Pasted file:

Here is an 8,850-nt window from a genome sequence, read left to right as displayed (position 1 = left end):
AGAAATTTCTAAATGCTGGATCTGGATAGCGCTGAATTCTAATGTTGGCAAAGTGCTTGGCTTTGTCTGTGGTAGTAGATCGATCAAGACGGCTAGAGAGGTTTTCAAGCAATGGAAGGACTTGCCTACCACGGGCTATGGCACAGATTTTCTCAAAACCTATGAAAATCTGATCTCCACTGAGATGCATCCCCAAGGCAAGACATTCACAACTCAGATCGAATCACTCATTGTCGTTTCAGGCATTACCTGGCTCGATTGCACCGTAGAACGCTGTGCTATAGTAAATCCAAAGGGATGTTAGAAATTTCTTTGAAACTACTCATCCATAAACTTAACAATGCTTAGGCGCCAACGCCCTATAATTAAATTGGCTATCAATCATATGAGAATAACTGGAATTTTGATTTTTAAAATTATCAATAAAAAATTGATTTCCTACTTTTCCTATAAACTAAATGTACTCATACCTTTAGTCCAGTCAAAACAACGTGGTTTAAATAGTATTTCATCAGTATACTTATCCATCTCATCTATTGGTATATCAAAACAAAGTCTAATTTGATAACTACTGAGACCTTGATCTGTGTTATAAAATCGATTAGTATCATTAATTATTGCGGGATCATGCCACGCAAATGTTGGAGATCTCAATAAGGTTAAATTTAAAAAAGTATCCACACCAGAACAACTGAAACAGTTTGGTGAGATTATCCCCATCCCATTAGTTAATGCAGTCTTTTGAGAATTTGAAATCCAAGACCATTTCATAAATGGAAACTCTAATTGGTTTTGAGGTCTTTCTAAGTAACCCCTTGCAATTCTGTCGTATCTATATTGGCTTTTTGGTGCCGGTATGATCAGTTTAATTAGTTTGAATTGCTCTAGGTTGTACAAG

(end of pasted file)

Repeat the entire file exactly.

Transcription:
Here is an 8,850-nt window from a genome sequence, read left to right as displayed (position 1 = left end):
AGAAATTTCTAAATGCTGGATCTGGATAGCGCTGAATTCTAATGTTGGCAAAGTGCTTGGCTTTGTCTGTGGTAGTAGATCGATCAAGACGGCTAGAGAGGTTTTCAAGCAATGGAAGGACTTGCCTACCACGGGCTATGGCACAGATTTTCTCAAAACCTATGAAAATCTGATCTCCACTGAGATGCATCCCCAAGGCAAGACATTCACAACTCAGATCGAATCACTCATTGTCGTTTCAGGCATTACCTGGCTCGATTGCACCGTAGAACGCTGTGCTATAGTAAATCCAAAGGGATGTTAGAAATTTCTTTGAAACTACTCATCCATAAACTTAACAATGCTTAGGCGCCAACGCCCTATAATTAAATTGGCTATCAATCATATGAGAATAACTGGAATTTTGATTTTTAAAATTATCAATAAAAAATTGATTTCCTACTTTTCCTATAAACTAAATGTACTCATACCTTTAGTCCAGTCAAAACAACGTGGTTTAAATAGTATTTCATCAGTATACTTATCCATCTCATCTATTGGTATATCAAAACAAAGTCTAATTTGATAACTACTGAGACCTTGATCTGTGTTATAAAATCGATTAGTATCATTAATTATTGCGGGATCATGCCACGCAAATGTTGGAGATCTCAATAAGGTTAAATTTAAAAAAGTATCCACACCAGAACAACTGAAACAGTTTGGTGAGATTATCCCCATCCCATTAGTTAATGCAGTCTTTTGAGAATTTGAAATCCAAGACCATTTCATAAATGGAAACTCTAATTGGTTTTGAGGTCTTTCTAAGTAACCCCTTGCAATTCTGTCGTATCTATATTGGCTTTTTGGTGCCGGTATGATCAGTTTAATTAGTTTGAATTGCTCTAGGTTGTACAAG